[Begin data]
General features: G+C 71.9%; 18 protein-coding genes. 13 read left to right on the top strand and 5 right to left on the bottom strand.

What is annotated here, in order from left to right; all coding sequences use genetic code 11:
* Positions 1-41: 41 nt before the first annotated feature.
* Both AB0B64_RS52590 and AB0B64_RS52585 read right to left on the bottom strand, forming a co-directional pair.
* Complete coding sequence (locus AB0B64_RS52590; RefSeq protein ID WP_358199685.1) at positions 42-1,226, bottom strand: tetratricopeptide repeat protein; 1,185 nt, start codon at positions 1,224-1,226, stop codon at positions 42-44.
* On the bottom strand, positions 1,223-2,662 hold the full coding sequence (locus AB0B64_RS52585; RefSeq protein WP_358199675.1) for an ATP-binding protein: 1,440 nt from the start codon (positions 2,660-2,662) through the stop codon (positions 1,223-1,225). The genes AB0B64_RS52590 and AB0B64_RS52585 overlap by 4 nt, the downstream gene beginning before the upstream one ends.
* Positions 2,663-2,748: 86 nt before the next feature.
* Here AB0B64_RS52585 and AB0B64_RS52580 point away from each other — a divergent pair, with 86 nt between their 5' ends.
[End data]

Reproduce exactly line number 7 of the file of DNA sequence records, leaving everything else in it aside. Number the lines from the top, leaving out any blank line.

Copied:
* Positions 2,663-2,748: 86 nt before the next feature.